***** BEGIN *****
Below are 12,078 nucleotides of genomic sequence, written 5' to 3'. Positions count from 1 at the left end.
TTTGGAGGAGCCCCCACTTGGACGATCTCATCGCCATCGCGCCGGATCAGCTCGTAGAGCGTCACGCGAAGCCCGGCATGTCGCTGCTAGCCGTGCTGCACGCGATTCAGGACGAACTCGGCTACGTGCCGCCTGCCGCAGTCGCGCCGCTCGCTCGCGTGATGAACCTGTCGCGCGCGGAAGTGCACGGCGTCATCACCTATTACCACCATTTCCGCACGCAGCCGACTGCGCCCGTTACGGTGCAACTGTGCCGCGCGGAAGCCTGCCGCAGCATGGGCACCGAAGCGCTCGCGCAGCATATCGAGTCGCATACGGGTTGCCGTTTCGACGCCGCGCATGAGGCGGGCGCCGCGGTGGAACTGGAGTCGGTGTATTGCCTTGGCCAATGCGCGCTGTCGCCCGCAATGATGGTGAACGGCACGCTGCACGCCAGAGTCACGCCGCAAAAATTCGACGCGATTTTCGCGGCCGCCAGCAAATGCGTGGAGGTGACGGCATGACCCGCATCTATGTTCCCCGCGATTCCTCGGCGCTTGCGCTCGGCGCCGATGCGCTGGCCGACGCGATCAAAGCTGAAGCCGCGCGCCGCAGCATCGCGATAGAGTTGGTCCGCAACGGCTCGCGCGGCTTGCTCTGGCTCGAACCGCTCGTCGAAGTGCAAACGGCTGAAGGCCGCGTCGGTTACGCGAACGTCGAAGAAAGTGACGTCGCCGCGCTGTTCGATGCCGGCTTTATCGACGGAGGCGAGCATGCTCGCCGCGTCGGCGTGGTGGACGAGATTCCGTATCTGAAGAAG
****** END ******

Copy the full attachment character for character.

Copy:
Below are 12,078 nucleotides of genomic sequence, written 5' to 3'. Positions count from 1 at the left end.
TTTGGAGGAGCCCCCACTTGGACGATCTCATCGCCATCGCGCCGGATCAGCTCGTAGAGCGTCACGCGAAGCCCGGCATGTCGCTGCTAGCCGTGCTGCACGCGATTCAGGACGAACTCGGCTACGTGCCGCCTGCCGCAGTCGCGCCGCTCGCTCGCGTGATGAACCTGTCGCGCGCGGAAGTGCACGGCGTCATCACCTATTACCACCATTTCCGCACGCAGCCGACTGCGCCCGTTACGGTGCAACTGTGCCGCGCGGAAGCCTGCCGCAGCATGGGCACCGAAGCGCTCGCGCAGCATATCGAGTCGCATACGGGTTGCCGTTTCGACGCCGCGCATGAGGCGGGCGCCGCGGTGGAACTGGAGTCGGTGTATTGCCTTGGCCAATGCGCGCTGTCGCCCGCAATGATGGTGAACGGCACGCTGCACGCCAGAGTCACGCCGCAAAAATTCGACGCGATTTTCGCGGCCGCCAGCAAATGCGTGGAGGTGACGGCATGACCCGCATCTATGTTCCCCGCGATTCCTCGGCGCTTGCGCTCGGCGCCGATGCGCTGGCCGACGCGATCAAAGCTGAAGCCGCGCGCCGCAGCATCGCGATAGAGTTGGTCCGCAACGGCTCGCGCGGCTTGCTCTGGCTCGAACCGCTCGTCGAAGTGCAAACGGCTGAAGGCCGCGTCGGTTACGCGAACGTCGAAGAAAGTGACGTCGCCGCGCTGTTCGATGCCGGCTTTATCGACGGAGGCGAGCATGCTCGCCGCGTCGGCGTGGTGGACGAGATTCCGTATCTGAAGAAG